Sony wants to make cameras smarter with an onboard A.I. chip

Over the last few years, tech companies such as Google have turned to machine learning to push the limits of what a camera can do without bulky hardware. Now, Sony, that dominates more than half of the image processing market, is throwing its hat in the ring with two new sensors that come equipped with an onboard A.I. chip.

Officially called the IMX500 and IMX501, Sony says these new 12.3-megapixel sensors tackle several obstacles of how artificial intelligence is today applied to camera data. Since they have a built-in chip for the purpose, the Japan-based manufacturer claims its sensors eliminate the “need for high-performance processors or external memory” and can deliver results much quicker compared to when cameras have to transfer the metadata first to an external system.

Sony’s latest sensors run the image signals they capture natively on a separate logic chip and only beam out the extracted metadata. As the image information never itself leaves the sensor, Sony is also promising a more secure and private experience.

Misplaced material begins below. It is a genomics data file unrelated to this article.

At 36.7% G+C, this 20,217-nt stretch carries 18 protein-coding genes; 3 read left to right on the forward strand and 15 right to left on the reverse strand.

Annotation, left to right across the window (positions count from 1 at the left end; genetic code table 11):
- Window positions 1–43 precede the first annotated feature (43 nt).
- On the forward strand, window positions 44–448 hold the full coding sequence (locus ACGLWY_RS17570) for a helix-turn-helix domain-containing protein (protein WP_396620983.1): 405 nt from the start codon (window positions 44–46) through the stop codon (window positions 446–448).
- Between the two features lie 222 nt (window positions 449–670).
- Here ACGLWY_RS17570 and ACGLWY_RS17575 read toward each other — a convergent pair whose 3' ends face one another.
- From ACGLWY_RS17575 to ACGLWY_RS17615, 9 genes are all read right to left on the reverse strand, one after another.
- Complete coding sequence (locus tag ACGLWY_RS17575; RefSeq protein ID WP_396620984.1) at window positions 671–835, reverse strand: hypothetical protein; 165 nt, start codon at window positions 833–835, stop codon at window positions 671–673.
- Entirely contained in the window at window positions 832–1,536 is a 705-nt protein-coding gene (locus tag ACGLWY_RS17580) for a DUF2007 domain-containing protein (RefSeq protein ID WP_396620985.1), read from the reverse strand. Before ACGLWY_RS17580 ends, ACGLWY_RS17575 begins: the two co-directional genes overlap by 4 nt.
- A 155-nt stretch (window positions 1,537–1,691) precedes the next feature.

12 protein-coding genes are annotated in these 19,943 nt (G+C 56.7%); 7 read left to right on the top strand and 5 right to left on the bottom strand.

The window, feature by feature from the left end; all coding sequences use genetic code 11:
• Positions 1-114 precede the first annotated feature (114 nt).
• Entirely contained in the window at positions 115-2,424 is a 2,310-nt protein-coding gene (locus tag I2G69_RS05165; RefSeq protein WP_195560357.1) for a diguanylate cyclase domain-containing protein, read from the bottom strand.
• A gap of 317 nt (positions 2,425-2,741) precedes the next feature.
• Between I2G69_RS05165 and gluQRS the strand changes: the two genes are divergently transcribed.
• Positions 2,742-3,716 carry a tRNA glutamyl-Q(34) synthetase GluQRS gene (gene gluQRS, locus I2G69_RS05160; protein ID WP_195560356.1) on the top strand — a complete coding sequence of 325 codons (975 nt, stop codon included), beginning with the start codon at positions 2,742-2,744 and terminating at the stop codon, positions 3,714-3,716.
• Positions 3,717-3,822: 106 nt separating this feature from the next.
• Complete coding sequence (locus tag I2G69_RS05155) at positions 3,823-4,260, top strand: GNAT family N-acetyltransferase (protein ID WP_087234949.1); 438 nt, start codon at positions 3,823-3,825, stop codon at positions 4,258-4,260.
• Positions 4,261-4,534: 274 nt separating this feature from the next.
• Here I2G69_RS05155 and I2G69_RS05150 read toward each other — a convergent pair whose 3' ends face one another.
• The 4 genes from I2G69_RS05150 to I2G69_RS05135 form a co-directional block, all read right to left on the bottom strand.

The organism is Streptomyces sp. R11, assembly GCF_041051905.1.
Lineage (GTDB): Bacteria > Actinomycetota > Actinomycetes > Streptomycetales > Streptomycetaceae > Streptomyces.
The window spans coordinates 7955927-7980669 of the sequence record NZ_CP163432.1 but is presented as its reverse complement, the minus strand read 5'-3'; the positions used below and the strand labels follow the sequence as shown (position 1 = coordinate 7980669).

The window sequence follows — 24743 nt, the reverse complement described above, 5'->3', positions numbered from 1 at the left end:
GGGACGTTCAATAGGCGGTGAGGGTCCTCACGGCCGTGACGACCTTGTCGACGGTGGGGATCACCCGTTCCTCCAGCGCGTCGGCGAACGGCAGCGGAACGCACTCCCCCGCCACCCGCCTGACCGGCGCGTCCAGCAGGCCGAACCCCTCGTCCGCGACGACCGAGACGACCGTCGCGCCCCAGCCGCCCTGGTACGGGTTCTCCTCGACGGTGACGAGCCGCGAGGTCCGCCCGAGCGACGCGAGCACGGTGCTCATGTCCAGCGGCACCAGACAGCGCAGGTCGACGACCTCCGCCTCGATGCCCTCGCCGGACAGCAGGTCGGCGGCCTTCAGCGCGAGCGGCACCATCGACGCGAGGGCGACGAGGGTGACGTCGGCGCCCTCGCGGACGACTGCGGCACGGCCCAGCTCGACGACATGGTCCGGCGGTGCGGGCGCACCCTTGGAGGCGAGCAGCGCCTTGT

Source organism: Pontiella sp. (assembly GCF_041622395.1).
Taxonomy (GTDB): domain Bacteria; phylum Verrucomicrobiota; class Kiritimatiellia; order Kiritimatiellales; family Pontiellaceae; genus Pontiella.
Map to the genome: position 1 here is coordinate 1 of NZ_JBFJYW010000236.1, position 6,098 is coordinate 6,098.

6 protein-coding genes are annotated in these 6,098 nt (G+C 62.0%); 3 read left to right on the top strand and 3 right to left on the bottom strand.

“These products expand the opportunities to develop A.I.-equipped cameras, enabling a diverse range of applications in the retail and industrial equipment industries and contributing to building optimal systems that link with the cloud,” the company wrote in a blog post.

However, you won’t find this technology on consumer products such as phones and handheld cameras just yet. Instead, these new sensors, for now, will be restricted for commercial purposes such as surveillance cameras and smart retail spaces that demand complex computer vision architectures such as Amazon Go.

Since Sony’s sensors can process data in real time, they won’t have to transfer every piece of footage the camera records. So for instance, at a cashier-less supermarket, the camera will only upload a particular aisle’s videos when there’s some activity instead of constantly transferring it for another A.I. computer to process — resulting in a dramatic conservation in data output and cloud servers.

Sony told Engadget that the sensors can perform “light machine learning tasks” like keeping track of the number of customers entering a store or identifying objects. Therefore, they won’t replace existing camera modules just yet. But it’s clear Sony will push ahead with more powerful and capable of A.I. sensors in the future. Sony says it has already sent sample kits to partners, so devices powered by them won’t most likely arrive before 2021.

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